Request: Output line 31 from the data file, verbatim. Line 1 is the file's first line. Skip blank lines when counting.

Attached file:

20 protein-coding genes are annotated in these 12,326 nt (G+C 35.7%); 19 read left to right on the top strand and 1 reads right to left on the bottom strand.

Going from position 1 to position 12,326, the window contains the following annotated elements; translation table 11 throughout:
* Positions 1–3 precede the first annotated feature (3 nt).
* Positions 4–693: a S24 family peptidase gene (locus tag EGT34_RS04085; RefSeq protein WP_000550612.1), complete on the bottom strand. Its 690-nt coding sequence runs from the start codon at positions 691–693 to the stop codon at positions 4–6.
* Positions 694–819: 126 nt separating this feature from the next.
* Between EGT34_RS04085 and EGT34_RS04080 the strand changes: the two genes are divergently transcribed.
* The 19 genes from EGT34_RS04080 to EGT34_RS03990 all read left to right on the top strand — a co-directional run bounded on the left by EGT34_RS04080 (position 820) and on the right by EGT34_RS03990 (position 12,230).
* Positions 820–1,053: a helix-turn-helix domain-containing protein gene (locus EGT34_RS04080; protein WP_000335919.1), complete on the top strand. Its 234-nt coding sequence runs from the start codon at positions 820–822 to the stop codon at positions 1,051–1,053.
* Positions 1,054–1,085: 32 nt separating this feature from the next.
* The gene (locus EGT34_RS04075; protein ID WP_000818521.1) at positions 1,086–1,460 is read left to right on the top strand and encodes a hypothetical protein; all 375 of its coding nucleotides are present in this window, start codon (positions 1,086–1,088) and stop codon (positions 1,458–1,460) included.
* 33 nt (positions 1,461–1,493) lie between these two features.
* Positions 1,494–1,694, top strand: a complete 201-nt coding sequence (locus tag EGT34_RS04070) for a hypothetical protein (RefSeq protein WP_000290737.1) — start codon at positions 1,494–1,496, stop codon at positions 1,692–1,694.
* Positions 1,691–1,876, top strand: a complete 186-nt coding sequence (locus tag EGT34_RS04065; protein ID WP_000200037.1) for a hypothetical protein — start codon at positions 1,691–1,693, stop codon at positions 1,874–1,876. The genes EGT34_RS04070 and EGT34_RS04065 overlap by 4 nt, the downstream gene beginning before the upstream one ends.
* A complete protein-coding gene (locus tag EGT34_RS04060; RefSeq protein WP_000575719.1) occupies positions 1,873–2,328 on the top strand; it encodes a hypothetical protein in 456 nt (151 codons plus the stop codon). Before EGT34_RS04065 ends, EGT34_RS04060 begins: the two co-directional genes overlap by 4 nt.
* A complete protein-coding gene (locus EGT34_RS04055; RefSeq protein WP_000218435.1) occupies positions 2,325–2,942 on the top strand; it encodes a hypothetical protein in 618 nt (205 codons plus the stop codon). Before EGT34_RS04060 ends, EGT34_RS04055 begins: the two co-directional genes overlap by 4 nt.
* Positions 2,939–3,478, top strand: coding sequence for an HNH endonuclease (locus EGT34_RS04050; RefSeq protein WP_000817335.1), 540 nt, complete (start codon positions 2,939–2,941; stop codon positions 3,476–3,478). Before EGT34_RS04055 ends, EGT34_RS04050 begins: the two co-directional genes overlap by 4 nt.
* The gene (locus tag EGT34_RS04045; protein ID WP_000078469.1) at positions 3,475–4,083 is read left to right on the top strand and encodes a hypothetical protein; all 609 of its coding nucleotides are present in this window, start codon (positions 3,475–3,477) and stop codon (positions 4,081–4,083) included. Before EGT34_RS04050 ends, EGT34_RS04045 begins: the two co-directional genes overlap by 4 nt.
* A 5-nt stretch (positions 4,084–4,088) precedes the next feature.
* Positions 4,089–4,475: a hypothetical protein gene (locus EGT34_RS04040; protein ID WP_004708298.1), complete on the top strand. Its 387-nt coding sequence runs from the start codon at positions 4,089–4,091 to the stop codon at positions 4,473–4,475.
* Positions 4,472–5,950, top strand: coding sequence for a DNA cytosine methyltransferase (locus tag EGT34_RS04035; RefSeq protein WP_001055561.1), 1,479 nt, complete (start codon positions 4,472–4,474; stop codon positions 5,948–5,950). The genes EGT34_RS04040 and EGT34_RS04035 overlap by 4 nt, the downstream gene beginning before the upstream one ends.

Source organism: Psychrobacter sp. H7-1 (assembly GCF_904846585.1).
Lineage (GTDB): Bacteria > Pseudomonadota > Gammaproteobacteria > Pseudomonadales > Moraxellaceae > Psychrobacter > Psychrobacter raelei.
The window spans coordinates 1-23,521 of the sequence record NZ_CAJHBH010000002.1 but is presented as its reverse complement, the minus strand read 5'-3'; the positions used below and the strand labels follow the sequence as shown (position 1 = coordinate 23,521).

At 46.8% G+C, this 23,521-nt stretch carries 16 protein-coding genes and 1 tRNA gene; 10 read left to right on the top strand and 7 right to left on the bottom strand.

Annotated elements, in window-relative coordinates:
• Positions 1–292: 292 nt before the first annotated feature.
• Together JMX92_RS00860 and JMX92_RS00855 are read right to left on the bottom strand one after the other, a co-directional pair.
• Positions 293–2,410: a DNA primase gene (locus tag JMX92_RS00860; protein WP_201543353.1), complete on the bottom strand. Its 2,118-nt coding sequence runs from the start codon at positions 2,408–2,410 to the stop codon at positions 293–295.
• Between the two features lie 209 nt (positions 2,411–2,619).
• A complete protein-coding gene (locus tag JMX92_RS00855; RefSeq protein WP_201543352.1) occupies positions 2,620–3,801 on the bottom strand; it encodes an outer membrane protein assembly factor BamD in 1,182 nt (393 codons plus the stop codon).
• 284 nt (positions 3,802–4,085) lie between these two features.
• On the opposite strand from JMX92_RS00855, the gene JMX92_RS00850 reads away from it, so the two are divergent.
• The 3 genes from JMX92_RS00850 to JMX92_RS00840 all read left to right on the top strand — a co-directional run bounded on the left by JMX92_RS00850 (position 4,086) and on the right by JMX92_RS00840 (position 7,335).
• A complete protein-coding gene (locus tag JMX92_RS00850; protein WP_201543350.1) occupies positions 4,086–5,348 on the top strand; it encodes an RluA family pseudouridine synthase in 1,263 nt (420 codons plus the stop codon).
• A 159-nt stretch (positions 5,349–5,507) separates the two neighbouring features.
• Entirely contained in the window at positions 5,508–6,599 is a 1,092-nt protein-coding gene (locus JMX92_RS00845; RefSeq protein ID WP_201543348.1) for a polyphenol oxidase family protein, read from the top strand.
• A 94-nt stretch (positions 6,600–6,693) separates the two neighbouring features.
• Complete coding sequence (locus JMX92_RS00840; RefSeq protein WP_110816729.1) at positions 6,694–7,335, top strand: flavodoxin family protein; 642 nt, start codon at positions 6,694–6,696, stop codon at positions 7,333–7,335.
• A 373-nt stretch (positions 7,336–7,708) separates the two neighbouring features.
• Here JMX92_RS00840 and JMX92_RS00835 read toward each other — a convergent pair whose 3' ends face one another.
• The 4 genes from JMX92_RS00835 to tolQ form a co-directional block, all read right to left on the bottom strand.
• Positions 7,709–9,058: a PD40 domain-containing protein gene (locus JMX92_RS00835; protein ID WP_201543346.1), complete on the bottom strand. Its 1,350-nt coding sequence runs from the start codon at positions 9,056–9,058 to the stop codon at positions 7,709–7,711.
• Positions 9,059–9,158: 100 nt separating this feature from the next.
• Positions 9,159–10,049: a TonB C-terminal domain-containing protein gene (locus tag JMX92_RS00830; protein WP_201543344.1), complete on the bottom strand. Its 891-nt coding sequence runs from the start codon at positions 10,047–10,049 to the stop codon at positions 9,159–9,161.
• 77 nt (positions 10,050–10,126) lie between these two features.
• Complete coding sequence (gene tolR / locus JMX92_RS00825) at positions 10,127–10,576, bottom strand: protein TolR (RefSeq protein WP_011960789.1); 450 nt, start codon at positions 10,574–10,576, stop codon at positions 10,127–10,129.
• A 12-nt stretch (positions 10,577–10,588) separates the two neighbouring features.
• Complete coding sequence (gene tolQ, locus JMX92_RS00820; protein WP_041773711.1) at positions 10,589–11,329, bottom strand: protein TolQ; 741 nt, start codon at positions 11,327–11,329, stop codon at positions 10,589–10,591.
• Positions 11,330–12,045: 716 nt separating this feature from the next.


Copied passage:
• 284 nt (positions 3,802–4,085) lie between these two features.